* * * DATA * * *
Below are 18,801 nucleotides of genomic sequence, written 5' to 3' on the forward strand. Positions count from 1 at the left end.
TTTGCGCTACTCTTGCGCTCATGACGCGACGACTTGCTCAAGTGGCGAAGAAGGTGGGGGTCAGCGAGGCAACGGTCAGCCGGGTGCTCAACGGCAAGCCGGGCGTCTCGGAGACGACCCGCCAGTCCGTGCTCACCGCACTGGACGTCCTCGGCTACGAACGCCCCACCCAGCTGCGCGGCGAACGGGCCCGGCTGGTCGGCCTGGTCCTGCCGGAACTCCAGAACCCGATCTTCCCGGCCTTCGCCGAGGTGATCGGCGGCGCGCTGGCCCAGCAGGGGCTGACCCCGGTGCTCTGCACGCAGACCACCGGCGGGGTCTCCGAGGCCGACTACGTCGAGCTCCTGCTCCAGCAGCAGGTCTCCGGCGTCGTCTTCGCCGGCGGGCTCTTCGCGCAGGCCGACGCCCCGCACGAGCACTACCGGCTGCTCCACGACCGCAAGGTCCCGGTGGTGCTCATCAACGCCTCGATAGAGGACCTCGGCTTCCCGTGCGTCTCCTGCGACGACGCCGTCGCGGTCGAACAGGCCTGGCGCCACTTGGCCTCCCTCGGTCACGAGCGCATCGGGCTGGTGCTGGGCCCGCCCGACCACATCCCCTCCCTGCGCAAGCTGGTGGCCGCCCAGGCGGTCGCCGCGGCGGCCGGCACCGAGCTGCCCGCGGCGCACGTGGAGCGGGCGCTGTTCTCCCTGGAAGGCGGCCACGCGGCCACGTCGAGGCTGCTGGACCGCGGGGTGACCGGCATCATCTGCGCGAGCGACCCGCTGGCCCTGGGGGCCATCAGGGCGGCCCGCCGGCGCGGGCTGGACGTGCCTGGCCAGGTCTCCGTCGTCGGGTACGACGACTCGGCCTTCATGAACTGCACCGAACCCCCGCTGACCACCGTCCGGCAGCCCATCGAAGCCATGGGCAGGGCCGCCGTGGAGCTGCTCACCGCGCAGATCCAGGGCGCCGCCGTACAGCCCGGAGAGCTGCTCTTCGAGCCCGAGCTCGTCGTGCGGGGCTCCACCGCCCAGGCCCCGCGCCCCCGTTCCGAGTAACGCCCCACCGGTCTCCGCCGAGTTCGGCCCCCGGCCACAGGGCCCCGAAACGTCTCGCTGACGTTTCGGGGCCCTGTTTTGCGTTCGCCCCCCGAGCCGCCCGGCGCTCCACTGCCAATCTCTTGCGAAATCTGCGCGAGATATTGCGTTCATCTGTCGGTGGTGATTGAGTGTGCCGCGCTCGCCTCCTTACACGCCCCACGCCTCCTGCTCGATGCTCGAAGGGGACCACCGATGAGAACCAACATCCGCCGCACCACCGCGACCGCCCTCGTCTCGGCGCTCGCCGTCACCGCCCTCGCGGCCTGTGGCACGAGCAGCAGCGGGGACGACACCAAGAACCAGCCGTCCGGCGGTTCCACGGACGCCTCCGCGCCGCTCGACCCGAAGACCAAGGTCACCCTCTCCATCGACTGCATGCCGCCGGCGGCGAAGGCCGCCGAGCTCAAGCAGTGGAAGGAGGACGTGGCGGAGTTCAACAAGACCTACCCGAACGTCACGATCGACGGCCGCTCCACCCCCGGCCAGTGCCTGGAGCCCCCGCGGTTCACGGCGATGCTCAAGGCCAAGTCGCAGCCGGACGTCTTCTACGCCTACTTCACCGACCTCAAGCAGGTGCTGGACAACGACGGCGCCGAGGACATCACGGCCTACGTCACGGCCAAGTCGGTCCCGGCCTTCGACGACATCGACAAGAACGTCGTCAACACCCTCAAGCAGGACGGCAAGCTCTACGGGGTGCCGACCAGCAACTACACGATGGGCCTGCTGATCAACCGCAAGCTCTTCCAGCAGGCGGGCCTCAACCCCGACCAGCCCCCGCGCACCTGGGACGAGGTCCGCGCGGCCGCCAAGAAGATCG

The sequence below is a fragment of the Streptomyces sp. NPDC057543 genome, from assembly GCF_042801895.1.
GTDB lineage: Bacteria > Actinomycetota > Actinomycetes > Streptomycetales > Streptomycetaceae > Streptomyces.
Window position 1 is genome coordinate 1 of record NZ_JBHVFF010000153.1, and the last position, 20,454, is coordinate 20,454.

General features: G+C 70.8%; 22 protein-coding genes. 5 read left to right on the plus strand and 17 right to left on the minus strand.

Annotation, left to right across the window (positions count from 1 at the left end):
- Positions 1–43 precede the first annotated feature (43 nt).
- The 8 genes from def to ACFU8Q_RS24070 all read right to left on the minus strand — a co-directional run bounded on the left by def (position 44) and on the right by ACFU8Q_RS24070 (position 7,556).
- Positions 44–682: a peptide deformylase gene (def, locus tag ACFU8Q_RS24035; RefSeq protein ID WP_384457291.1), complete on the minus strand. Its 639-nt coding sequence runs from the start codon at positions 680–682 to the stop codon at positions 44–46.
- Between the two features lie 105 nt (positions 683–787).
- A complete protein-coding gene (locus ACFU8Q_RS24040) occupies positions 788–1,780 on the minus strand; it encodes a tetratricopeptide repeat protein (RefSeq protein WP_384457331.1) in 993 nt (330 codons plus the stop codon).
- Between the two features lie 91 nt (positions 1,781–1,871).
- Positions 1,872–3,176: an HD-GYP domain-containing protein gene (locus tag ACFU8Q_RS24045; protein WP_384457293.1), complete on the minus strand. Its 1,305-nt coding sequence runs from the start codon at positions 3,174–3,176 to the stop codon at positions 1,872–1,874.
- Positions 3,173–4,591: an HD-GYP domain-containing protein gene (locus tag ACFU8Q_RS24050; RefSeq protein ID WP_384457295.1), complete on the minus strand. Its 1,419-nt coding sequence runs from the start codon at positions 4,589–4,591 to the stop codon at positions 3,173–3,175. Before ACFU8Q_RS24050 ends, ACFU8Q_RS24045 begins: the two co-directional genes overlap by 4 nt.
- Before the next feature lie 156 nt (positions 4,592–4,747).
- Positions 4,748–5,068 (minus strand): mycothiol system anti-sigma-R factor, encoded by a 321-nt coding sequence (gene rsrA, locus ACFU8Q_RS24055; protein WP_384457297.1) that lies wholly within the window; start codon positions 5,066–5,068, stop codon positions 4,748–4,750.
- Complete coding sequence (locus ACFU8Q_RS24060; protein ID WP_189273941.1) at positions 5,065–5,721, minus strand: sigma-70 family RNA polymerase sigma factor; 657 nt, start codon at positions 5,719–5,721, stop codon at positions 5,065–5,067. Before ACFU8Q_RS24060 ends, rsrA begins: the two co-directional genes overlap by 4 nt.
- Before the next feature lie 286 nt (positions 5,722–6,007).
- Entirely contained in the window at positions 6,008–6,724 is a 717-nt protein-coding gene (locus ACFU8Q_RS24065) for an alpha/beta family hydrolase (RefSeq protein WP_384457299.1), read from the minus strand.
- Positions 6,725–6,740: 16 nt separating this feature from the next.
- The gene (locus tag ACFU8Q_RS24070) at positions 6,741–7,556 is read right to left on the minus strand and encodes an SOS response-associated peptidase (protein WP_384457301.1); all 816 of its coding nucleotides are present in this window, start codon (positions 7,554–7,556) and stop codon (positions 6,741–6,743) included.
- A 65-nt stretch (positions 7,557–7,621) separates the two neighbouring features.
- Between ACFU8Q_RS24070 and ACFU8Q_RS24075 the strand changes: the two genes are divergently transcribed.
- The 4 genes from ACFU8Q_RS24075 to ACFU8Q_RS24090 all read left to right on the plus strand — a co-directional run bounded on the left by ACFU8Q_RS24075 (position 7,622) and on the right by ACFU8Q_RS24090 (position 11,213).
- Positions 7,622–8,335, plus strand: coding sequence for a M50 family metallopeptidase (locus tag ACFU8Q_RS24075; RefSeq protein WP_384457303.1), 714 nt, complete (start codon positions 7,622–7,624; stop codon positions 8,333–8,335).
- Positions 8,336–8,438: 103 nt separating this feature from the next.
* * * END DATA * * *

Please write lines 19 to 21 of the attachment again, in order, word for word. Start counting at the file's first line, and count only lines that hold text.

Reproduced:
- Before the next feature lie 286 nt (positions 5,722–6,007).
- Entirely contained in the window at positions 6,008–6,724 is a 717-nt protein-coding gene (locus ACFU8Q_RS24065) for an alpha/beta family hydrolase (RefSeq protein WP_384457299.1), read from the minus strand.
- Positions 6,725–6,740: 16 nt separating this feature from the next.